Bidean nam Bian, Broken Spectres & Tourists in Trainers
by SuperjohnG » Mon Sep 30, 2013 11:42 pm
On a totally separate off topic note, now following you on flickr, your picture of the three sisters is unreal!!
by colgregg » Mon Sep 30, 2013 11:48 pm
xpfloyd wrote:jmarkb wrote:You didn't really expect it to be quiet, or free from the slightly clueless, did you?
I suppose I should have realised it would be like that, just hadn't seen it as bad before
I went up on a mixed weather day midweek and had the valley to myself.
by Mountainlove » Tue Oct 01, 2013 8:49 am
As for walking in trainers and jeans...I have seen porters in Nepal in Trainers and Flip Flops walking through ice and snow...they simply did not had money for trainers or any other type of hiking footwear.
When I started hill walking (Goatfell) I was wearing jeans and high heeled boots- a thick heel I have to say, but a heel!!!
Jeans are not very comfortable, but we wear them all the time. If it is a dry and sunny day why not wear trainers? We run Marathons in them. Hill runners wear them. Why should Tourists who have nothing else with them not wear them to experience the hills?
by xpfloyd » Tue Oct 01, 2013 9:08 am
by xpfloyd » Tue Oct 01, 2013 9:12 am
Mountainlove wrote:Why should Tourists who have nothing else with them not wear them to experience the hills?
As I've been saying it's not just the fact they are wearing trainers, it's the fact that they also didn't have maps, didn't look like they had food or water, didn't really know where they were or where they were heading etc
Granted there is a path to the lost valley and back but for the ones with higher aspirations I just feel they are not realising the potential dangers if the weather was to suddenly change (which it didn't). I'm by no means saying people should not enjoy the hills like I do but I still class myself as a novice even though I've been doing it for a while now
by macq23 » Tue Oct 01, 2013 1:39 pm
by xpfloyd » Tue Oct 01, 2013 2:48 pm
macq23 wrote::thumbup: wow utterly stunning photos....how do you produce photos like that...or is that a trade secret?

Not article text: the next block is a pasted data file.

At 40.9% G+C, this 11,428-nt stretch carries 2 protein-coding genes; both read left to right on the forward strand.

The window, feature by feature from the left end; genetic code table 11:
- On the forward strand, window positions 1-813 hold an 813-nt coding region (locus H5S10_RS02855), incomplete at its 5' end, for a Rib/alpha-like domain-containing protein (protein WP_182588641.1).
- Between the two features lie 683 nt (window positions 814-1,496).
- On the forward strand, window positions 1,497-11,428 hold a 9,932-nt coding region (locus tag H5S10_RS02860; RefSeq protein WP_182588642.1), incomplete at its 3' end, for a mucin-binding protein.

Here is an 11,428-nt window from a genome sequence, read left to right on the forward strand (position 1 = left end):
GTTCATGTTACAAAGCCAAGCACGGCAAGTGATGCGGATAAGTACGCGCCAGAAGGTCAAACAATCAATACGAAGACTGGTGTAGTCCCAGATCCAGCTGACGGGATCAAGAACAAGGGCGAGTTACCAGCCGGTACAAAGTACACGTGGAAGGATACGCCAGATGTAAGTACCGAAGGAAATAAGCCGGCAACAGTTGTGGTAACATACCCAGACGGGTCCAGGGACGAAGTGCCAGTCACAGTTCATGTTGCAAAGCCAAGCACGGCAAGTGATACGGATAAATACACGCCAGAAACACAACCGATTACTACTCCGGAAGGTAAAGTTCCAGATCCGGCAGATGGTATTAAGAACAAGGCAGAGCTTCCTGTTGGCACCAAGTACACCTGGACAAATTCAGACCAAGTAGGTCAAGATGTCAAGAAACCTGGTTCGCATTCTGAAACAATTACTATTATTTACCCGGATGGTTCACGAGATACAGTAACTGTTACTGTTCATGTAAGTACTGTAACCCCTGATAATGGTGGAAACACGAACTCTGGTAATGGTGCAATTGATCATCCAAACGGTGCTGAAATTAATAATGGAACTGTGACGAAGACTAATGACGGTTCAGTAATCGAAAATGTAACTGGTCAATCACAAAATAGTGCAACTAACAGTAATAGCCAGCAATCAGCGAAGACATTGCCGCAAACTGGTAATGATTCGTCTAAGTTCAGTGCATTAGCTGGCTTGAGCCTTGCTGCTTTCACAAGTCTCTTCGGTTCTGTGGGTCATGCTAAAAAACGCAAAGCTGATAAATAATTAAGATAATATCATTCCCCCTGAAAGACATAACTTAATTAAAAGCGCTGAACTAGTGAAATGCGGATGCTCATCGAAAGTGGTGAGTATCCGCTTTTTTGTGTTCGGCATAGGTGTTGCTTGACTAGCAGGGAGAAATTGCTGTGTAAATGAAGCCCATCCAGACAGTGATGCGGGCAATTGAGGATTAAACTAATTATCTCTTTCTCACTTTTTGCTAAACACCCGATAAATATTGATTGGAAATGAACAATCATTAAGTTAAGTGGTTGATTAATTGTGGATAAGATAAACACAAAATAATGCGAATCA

Thanks mac, and no secrets
1 - If your camera has the option to shoot in RAW instead of jpeg then do that.
2 - Post process the RAW files - I use Adobe Lightroom but there are many alternatives
(RAW files contain more dynamic range than jpegs so it's easier to recover shadows etc than it is with a jpeg. They also allow non-destructive editing as opposed to editing a jpeg which is pixel manipulation. If you shoot in jpeg the camera is doing the post processing for you with a pre-defined preset. Doing it yourself afterwards gives you more control. RAW or jpeg they are both post processed)
3 - When post processing a simple tweak of the contrast, clarity and saturation is all it can take to make an average shot a great shot. Some people hear post processing and think you are going nuts with it (which you can if you want) but often the subtle tweaks give the best outcomes
4 - Spend an unhealthy amount of time reading up stuff on a photography forum such as POTN (optional )
5 - if shooting landscapes try shooting at or around sunset or sunrise for best results. Obviously this isn't always possible if taking shots whilst walking munros. Harsh midday sun is probably the worst time.
Hope that helps a bit
by Wanderlust7 » Tue Oct 01, 2013 6:33 pm
Further I am also inclined to agree on people dressed inappropraitely for TGO, but I also suspect some would have been up to the valley and no further, still each to their own. I am sure your pictures shall inspire others to wander up this fine mountain.
I am looking forward to it in the snow now..........
by xpfloyd » Tue Oct 01, 2013 6:35 pm
by Jabber » Tue Oct 01, 2013 7:12 pm
by macq23 » Thu Oct 03, 2013 1:58 pm
by xpfloyd » Thu Oct 03, 2013 4:14 pm
by Johnny Corbett » Thu Oct 03, 2013 4:39 pm
Walkhighlands community forum is advert free
Can you help support Walkhighlands and the online community by donating by direct debit?